Oldschool Sunday: PARAMAECIUM


Article By: Pat ‘Riot’ Whitaker ‡ Edited By: Leanne Ridgeway

The orchestrally enhanced doom band Paramaecium originally got its start in Melbourne, Australia in the early 1990s. In less than a year from their formation, the trio of bassist and vocalist Andrew Tompkins, guitarist Colin ‘Mosh’ Maynard, and drummer Steve Palmer issued their first recordings.

The independently issued four-song ‘Silent Carnage demo was a raw emission of death metal, just as it was at that time. Poorly produced heavy metal music and harsh vocals influenced by much was what was rising from Sweden and the USA’s Florida.

Tompkins, the band’s founder, overhauled the lineup with two new members for the next recording. In came guitarist Jason De Ron and drummer Jayson Sherlock. By this time, Paramaecium was being influenced by bands like Cathedral, My Dying Bride, and Anathema.

That influence was evident on the amazing official full-length début that resulted, another independent release, ‘Exhumed Of The Earth’. The band incorporated flute and violin sounds, as well as soprano vocals, alongside the usual guttural ones. There were also quite profound, openly Christian-based lyrics and themes present all throughout the record.



That latter part would become an ever-present theme in the music of Paramaecium. The band added a second guitarist, Chris Burton in 1995, and released their second album, ‘Within the Ancient Forest’. The musical release was accompanied by a fantasy novel of the same name, written by Andrew Tompkins. The album itself was more diverse and technical and involved female vocalists, harpsichord, piano, flute, and cello.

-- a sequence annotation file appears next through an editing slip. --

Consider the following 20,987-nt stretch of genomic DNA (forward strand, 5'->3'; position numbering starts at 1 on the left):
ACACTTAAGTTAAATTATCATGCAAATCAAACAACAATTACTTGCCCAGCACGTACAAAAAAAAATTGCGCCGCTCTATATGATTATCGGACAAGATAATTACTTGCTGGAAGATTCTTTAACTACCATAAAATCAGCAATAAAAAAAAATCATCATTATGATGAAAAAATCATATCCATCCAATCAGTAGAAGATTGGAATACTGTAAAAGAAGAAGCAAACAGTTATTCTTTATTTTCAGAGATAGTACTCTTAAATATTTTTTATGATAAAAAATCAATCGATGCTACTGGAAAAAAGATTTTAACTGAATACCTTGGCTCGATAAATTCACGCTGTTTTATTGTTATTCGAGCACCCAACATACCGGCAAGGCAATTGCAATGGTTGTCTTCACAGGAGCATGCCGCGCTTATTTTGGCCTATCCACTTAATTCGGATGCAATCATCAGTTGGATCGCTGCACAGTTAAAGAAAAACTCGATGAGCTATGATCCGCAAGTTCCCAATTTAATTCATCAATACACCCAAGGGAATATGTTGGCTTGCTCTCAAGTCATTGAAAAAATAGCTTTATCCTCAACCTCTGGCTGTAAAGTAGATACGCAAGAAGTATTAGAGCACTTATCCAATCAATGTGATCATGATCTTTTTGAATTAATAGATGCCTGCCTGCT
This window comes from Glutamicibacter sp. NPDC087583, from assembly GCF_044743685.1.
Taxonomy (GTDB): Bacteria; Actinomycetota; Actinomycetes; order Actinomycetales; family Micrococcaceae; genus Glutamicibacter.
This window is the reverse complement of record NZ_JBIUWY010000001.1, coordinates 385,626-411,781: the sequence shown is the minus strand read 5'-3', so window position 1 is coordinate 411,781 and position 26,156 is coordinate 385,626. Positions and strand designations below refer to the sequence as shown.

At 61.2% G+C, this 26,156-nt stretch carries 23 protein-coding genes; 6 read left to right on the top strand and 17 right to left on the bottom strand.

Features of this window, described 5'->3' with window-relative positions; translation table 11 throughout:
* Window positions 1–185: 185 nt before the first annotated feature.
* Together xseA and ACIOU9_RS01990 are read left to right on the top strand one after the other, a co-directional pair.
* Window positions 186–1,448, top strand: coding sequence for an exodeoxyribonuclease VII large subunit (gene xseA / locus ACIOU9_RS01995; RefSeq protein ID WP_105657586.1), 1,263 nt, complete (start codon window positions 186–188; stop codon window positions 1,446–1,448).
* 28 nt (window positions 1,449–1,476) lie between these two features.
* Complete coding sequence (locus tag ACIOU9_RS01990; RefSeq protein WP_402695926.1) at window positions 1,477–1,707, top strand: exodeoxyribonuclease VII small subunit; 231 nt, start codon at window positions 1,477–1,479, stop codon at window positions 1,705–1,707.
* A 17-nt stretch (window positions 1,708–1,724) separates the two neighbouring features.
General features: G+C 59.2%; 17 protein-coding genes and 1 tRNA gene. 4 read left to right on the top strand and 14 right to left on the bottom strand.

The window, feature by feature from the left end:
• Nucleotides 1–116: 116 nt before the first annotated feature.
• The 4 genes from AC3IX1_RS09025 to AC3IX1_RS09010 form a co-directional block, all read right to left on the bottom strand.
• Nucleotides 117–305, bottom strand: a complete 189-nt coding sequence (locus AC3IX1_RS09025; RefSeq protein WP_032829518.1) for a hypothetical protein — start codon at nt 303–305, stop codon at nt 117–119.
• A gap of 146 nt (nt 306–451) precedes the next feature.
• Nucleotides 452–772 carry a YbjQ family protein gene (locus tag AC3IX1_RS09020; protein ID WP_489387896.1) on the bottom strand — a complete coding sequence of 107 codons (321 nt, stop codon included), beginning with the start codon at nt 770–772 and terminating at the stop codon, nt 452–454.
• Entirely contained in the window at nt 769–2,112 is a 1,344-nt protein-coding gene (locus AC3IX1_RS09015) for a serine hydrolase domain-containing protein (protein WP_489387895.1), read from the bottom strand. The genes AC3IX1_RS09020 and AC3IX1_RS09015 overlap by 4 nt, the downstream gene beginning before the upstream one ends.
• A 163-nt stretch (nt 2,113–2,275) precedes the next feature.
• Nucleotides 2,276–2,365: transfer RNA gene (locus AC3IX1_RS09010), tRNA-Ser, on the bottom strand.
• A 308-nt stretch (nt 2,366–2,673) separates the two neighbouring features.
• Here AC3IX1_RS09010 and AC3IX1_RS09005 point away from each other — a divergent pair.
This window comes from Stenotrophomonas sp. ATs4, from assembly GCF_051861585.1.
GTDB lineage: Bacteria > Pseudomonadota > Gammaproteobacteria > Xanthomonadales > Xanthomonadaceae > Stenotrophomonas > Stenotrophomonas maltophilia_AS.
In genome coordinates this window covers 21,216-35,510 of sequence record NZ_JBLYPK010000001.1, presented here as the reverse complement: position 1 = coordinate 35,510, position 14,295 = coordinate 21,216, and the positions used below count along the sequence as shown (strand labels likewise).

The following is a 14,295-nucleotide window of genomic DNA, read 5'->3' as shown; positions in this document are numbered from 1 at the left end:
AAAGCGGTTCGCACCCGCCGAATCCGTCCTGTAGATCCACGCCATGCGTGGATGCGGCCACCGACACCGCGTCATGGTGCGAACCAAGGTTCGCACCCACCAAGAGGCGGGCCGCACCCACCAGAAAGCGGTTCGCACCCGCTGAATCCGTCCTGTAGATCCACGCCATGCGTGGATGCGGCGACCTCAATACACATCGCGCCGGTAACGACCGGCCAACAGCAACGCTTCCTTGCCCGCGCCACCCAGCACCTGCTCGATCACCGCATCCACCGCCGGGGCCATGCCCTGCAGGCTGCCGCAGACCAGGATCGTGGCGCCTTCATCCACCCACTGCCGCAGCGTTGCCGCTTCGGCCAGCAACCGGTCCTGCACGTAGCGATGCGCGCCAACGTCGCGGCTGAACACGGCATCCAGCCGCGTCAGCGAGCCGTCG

Drummer Jayson Sherlock left the band in 1996. A year later in 1997, we saw the official release of the ‘Silent Carnage’ demo as the ‘Repentance’ EP. It contained the original four songs re-recorded, plus two of the tracks in their original demo quality format.

By the time Paramaecium – once again independently – issued their next studio outing, 1999’s ‘A Time To Mourn’, everyone had left the band, save Tompkins.



To record that album and carry out subsequent touring, Andrew enlisted “session” musicians if you will – guitarist Ian Arkley (Seventh Angel, Ashen Mortality, My Silent Wake) and drummer Mark Orr. After all of those obligations were filled, Paramaecium would go on hiatus for the next five years

Paramaecium resurfaced in 2004, and alongside Tompkins once again were De Ron and Orr. The trio would record and release their single label-backed album, ‘Echoes From The Ground’, via Veridon. The following year, Tompkins and De Ron began working on a new album, eventually being joined by earlier drummer Jayson Sherlock.

They also played a series of concerts in Melbourne and Sydney, Australia, as well as NordicFest in Oslo, Norway. However, the NordicFest appearance in November 2006 marked the official end of Paramaecium, but it was also the official launch of the band under a new name, InExordium.



As InExordium, the band transformed into a more thrash and groove-infused Death Metal style and released one singular self-titled album in 2008. They, too, would eventually break up, but with Jayson Sherlock moving forward to form Revulsed with InExordium guitarist Sheldon D’Costa.

For me, Paramaecium was always one of the best Doom / Death Metal bands within the underground, Christian or otherwise. Their use of progressive metal, orchestration, dual-gender vocals, and more, made them a potent entity indeed. And yes, you could identify them as a “Christian Metal” band, I suppose, as most of Paramaecium‘s albums have conceptual themes that generally revolved around Christianity and Christian life.

Exhumed Of The Earth’ was based about the life of Jesus Christ and ‘Within The Ancient Forest’ was based on how Andrew Tompkins became a Christian. ‘A Time To Mourn’ was about one living life as a Christian, addressing the sorts of issues one might face as a modern Christian. ‘Echoes From The Ground’ is about a young man’s journey through the Holy Land to find a justification for his faith.

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